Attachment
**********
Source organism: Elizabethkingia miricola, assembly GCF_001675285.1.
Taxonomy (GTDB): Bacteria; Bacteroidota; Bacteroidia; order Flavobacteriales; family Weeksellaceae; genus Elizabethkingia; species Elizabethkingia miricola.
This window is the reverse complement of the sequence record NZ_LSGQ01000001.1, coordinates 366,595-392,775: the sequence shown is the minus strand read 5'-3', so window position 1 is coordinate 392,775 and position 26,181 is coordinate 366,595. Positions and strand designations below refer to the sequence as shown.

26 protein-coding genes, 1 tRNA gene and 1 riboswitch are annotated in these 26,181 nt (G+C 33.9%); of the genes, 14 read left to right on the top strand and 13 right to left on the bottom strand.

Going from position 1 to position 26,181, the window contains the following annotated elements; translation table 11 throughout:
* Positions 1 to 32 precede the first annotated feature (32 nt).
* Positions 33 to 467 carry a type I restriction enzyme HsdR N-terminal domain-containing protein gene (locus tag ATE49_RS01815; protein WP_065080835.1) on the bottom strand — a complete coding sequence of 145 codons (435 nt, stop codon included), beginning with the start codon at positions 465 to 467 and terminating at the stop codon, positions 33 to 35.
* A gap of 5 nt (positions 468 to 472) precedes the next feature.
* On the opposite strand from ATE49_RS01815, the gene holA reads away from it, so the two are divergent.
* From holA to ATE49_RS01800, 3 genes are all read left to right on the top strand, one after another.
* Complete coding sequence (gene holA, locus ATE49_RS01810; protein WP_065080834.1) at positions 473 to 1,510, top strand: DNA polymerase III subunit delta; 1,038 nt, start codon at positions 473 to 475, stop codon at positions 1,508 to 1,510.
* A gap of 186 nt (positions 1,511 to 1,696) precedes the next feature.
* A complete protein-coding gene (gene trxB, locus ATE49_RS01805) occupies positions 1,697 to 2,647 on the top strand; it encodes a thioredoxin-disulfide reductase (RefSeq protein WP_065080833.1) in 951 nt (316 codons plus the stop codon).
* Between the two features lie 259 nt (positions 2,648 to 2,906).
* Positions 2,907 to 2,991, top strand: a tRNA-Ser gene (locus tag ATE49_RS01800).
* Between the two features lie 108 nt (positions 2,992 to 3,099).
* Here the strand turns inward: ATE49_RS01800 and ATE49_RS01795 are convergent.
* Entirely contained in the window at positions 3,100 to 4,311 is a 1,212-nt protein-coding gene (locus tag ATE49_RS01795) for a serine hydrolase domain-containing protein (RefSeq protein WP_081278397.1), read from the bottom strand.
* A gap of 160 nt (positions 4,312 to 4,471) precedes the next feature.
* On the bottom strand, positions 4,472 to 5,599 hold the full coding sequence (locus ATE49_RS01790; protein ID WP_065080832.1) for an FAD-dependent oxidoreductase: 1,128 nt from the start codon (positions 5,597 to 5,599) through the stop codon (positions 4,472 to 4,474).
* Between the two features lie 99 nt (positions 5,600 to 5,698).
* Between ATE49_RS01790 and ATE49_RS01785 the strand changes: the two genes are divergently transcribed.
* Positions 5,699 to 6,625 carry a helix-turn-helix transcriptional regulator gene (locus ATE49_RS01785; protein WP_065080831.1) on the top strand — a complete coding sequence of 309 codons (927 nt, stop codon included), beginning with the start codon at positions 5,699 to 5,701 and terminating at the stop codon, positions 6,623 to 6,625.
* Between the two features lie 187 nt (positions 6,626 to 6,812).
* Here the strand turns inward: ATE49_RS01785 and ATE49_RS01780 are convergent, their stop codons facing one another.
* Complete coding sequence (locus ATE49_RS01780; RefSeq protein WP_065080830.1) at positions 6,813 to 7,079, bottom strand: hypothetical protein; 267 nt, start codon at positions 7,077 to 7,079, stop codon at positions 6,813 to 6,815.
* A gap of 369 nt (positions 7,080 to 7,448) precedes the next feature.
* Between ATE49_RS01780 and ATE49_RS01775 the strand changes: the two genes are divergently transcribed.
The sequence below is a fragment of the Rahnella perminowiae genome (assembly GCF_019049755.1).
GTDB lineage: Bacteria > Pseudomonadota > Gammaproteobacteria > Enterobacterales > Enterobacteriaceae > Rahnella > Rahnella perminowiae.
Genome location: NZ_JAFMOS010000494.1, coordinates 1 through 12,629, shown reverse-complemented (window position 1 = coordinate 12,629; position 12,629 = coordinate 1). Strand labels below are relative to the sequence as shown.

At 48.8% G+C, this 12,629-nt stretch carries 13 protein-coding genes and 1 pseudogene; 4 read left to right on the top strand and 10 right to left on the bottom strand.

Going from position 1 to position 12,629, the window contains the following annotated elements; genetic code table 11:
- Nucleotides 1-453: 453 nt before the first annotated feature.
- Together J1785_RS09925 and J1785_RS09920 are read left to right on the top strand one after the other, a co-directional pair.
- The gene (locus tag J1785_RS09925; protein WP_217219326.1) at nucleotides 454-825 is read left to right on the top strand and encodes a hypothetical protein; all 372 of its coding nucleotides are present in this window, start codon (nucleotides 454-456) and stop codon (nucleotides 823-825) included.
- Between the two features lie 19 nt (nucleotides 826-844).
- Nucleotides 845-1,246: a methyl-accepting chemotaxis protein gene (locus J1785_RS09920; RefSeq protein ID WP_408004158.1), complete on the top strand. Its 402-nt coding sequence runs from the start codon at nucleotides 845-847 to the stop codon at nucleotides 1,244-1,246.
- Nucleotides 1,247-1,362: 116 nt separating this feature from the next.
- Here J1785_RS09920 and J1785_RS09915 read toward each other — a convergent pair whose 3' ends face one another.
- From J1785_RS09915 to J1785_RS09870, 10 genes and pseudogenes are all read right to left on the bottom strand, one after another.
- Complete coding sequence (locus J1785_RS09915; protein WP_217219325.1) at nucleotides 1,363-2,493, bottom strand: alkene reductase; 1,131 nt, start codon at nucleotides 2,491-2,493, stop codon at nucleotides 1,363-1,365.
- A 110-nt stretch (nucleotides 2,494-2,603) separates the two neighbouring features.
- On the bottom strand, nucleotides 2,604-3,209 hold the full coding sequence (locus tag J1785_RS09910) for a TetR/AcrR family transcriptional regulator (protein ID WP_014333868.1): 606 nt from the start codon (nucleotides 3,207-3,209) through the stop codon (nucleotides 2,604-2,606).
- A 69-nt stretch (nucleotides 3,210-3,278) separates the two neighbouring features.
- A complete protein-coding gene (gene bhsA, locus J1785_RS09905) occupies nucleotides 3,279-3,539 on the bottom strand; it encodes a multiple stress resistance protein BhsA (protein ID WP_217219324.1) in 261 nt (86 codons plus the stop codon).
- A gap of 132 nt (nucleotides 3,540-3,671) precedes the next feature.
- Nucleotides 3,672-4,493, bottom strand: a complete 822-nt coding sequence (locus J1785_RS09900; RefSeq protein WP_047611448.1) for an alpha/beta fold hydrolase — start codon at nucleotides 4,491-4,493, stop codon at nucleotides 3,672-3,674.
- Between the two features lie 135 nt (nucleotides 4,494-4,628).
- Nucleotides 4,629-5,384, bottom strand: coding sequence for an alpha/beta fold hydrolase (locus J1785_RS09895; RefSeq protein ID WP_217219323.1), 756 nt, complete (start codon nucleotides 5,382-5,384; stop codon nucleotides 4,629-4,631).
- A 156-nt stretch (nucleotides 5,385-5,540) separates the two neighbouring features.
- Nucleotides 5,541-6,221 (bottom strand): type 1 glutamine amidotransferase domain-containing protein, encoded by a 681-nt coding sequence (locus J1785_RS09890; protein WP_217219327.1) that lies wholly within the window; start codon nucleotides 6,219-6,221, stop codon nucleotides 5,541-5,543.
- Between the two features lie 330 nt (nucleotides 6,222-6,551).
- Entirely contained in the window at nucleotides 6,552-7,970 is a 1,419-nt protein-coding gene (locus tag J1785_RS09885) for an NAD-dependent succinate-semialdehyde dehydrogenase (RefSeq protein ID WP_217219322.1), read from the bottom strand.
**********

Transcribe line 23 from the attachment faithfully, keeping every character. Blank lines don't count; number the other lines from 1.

* Positions 5,699 to 6,625 carry a helix-turn-helix transcriptional regulator gene (locus ATE49_RS01785; protein WP_065080831.1) on the top strand — a complete coding sequence of 309 codons (927 nt, stop codon included), beginning with the start codon at positions 5,699 to 5,701 and terminating at the stop codon, positions 6,623 to 6,625.